Maybe it’s an artifact from the years of collectivist schooling most of us endured, where we had to do everything as a part of a group. Maybe we are just afraid to do something as awesome as becoming a writer without getting permission. But too many of us are convinced we have to get our parents, children, husband/wife/living-in-sin partner, boss, co-workers, friends/Facebook friends on board before we dare begin serious writing work.
But you don’t need to do that. Do you feel you need to ask permission before you read a good book, have a daily devotional time, keep a diary, or clean your living space? No. You just take it for granted there are some things you are just allowed to do, without consulting anyone. Writing should be like that.
Sometimes there are good reasons NOT to get certain people ‘on board’ with your aspiring-writer persona. For example, suppose your mother has a habit of discouraging you in everything you try to do, and after years of practice she is good at crushing your spirit. Do you need to tell your mom about your writing? No, why would you? At least, you can wait until you’ve been published a few dozen times.
Perhaps you are feeling that your relationship with your spouse, ‘partner’ or friends isn’t good or complete unless you share everything. That’s a silly attitude. Many men who love football have wives who don’t know or care anything about the game. Well, wives don’t have to love their husbands’ sports or hobbies. Just like husbands don’t have to take up embroidery because their wives love it. In fact, both in marriages and in friendships, it’s good to have a little ‘space’ where each person has his own interests apart from the other.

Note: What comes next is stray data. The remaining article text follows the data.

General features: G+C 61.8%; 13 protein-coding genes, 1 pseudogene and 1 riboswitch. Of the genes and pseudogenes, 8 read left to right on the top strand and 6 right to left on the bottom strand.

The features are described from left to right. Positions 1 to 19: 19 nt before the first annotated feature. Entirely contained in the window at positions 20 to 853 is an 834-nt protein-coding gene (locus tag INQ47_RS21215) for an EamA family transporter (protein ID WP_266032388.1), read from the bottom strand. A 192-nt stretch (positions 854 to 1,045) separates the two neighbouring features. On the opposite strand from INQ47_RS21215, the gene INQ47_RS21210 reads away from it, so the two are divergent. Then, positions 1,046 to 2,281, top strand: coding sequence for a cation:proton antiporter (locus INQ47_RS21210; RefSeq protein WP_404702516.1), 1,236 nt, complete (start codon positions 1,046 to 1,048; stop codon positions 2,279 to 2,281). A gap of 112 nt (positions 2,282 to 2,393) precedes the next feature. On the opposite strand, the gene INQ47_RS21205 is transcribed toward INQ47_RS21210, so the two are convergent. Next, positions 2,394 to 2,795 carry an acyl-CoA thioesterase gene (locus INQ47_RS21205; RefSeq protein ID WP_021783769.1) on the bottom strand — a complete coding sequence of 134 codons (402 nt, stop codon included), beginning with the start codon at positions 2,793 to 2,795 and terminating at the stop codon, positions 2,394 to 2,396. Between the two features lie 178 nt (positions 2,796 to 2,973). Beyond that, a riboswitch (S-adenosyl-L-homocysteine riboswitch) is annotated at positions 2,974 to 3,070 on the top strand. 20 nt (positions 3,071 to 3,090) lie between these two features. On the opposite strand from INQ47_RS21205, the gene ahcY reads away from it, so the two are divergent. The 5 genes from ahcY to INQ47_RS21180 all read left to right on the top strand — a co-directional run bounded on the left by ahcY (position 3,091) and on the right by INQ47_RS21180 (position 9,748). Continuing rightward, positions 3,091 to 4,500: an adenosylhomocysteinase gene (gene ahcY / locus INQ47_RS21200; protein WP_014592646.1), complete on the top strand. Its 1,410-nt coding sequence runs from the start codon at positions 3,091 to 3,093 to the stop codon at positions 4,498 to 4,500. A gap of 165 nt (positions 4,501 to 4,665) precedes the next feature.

To keep your writing as a private thing you don’t need permission for, you need to do it in a low-key way. Don’t make big announcements about how you are writing and must not be disturbed. You are just busy at your computer. It doesn’t matter what you are busy AT— paying the bills, shopping online, making an inventory of your chickens by wing band number, or— writing a great novel.
In the same way, don’t make writing-related announcements on social media if your friends list consists of the sort of people who might not support you. You might consider having a second Facebook account for your writing related activity— you can join Facebook writer groups and invite the writers you meet to become Facebook friends, and keep your naysayer family members, coworkers and friends out of it.
Make a list: whose permissions do you sometimes feel you need to be a writer? Who do you think needs to be ‘on board.’
Next: read over the list and write a few lines about why you do NOT need the permission of these people or any other people to be a writer. Writing is a method of daydreaming on paper— and who needs someone else’s permission to be a writer?
Last: write a few lines giving yourself permission to be a writer.